Friday, December 24, 2010

Interview with former Topps photographer Michael Ponzini

Michael Ponzini was a Topps photographer for over twenty years. He recently moved from New York to Virginia where he runs his own business, Ponzini Photography, where he shoots tourist areas and other regions of interest. He kindly shared with me some baseball cards stories.

"I shot for Topps from 1981 though 2002. My first photos appeared in the 1982 set. I worked out of New York but spent much time on the road as well. In any given year I would have had photos in the sets from various locations. One year we got back from spring training and soon after hit the road again for a month long trip across the country. Topps had several other photographers in New York at the time so not everything from NY was my photo either. Many times we had two photographers at a game, one shooting from the first base side,and the other form third.

From 1982 - 1985 I was also the assistant photo editor at Topps and was able to see what happened from the picture being taken to the photo selection process.


As for what cards are mine, well I had a very detailed list at one point but over time it became harder to keep up with. (That Mike LaValliere rookie card a couple of posts ago is my photo). After I left my job as assistant photo editor the team inside would provide each photographer with a list at the end of the year but when they started to make way too many sets a year that became much harder to do. After awhile you were only able to positively id your posed shots.


Some of my most memorable cards were Carl Yastrzemski's 1982 & 1983 regular cards and his '83 super glossy card. In September of 1981 I received four trial assignments from Topps. One of those games was a Red Sox / Yankees game at Yankee Stadium. Other than a short "hit list" my boss didn't give me many instructions for those assignments. One thing he did say was to try real hard to get Yastrzemski smiling, something he said they rarely were able to do. I took this as an opportunity to prove myself and so during batting practice, while Yaz was on the field I stayed focused. He was hitting fungoes to another player in the outfield when someone must've made a joke (I wasn't close enough to hear) and he started laughing. I nailed it and felt pretty good even if it was dumb luck, being in the right spot at the right time. They used a more serious shot from that set on the 1982 card.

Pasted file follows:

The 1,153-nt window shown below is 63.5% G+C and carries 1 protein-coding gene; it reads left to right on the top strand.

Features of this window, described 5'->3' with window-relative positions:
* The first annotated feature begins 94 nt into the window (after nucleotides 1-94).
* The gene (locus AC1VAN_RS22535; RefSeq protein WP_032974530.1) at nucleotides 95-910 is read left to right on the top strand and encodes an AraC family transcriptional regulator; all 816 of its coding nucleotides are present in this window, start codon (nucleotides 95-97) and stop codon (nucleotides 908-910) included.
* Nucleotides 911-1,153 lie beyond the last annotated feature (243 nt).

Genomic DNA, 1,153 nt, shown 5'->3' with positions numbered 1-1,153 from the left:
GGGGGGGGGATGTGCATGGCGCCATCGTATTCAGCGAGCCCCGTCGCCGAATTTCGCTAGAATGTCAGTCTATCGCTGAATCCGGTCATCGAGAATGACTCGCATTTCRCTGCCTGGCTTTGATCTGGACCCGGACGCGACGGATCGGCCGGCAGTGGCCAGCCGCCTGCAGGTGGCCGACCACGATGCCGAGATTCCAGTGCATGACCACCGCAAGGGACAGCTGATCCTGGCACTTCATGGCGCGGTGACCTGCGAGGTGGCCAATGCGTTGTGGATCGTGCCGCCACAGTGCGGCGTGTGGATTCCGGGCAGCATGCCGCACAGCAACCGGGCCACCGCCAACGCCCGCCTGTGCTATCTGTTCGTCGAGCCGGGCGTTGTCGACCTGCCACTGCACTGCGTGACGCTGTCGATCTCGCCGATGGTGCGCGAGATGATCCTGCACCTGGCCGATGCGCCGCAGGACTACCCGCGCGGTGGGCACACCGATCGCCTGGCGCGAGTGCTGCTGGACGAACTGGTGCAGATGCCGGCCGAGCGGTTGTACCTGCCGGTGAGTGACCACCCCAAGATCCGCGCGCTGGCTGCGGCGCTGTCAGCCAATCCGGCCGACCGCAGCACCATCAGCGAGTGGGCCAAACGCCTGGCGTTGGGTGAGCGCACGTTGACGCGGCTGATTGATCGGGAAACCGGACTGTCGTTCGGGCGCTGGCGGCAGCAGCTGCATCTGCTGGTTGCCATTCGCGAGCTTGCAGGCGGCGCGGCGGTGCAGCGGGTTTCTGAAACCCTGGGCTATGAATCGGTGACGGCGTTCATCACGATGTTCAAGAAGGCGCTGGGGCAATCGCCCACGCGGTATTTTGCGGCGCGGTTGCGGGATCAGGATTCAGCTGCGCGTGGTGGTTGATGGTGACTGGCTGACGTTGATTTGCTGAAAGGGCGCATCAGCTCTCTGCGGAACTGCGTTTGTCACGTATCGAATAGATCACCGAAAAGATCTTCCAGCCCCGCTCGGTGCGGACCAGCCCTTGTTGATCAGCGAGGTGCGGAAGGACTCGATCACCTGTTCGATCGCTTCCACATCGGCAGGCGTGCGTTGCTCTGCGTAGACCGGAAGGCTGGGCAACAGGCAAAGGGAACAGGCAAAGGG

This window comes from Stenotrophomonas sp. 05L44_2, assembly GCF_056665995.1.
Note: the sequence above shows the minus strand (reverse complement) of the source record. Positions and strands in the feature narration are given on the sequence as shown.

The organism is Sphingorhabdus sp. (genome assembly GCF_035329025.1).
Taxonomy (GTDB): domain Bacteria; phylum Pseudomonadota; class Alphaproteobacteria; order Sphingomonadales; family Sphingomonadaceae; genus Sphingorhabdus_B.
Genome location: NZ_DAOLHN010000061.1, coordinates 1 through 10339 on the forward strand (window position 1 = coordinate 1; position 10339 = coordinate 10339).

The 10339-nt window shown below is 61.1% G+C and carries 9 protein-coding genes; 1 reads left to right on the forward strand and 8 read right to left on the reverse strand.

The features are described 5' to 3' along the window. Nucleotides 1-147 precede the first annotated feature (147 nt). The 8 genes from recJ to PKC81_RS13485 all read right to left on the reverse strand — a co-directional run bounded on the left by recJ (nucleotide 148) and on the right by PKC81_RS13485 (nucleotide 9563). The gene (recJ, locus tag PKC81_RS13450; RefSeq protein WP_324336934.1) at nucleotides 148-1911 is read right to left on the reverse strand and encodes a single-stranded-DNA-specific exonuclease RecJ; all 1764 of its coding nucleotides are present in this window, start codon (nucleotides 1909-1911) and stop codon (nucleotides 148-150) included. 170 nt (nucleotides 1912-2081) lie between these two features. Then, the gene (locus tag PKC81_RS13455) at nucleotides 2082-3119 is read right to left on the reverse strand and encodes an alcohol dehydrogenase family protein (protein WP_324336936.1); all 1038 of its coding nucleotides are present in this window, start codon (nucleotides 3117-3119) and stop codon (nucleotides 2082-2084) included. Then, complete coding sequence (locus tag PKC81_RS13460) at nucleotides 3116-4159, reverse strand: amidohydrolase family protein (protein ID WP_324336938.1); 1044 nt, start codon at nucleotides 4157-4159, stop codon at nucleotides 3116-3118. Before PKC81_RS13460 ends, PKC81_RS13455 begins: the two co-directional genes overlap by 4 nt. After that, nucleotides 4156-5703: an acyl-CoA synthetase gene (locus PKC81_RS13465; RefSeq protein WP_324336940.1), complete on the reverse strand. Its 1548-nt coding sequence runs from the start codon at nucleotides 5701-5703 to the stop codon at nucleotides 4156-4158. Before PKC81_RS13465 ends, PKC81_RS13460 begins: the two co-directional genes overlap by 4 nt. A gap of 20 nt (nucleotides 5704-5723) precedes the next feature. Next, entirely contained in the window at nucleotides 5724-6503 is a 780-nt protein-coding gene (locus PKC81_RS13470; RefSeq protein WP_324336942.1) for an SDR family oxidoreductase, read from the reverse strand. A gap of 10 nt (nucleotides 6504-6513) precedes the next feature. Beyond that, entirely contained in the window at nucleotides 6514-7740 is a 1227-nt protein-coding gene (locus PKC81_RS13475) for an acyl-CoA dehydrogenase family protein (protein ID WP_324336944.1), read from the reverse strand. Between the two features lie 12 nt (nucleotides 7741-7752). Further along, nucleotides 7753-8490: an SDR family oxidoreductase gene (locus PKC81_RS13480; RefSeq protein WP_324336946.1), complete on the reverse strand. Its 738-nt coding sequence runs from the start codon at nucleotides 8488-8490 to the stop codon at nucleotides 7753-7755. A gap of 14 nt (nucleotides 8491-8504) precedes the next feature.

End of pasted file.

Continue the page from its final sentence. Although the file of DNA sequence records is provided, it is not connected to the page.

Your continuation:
The '83 featured one of him hitting fungoes, with a real serious head shot.
The one of him smiling finally made it to the 1983 Glossy All Star set.

Another memorable card was the 1986 Tony Perez card. I was able to see the process from start to end on this one. Something you might have thought was so simple was not always the case. I shot this during 1985 Spring Training at Tinker Field in Orlando, Florida. Tinker was an interesting place to shoot with the photo positions being on top of the dugouts. Tony walloped a home run to left field and as he approached the plate Eric Davis was waiting for him. They high-fived and the end result was a real nice shot of the two of them as their hands clasped together. Fast forward to Brooklyn a couple of months later. The shot is selected by the Sports Department and a print is made. It looks great but the art department (who would ok or nix photos based on what they deemed was printable or not) vetoed the picture. Their argument was not based on quality but their question was "Whose card is it, Davis or Perez"? In the sports department we thought it was obvious as ED had his back to the camera and you were looking in at Perez. Well, the debate got a little heated and the head of the art department finally had to sit down with the operations boss of the sports department to quiet things down. We were passionate about our rolls and sometimes things did get, well, interesting. Fortunately, the Sports Department won that argument. That picture was always one of my favorites, even before the heated debate."

Thanks!

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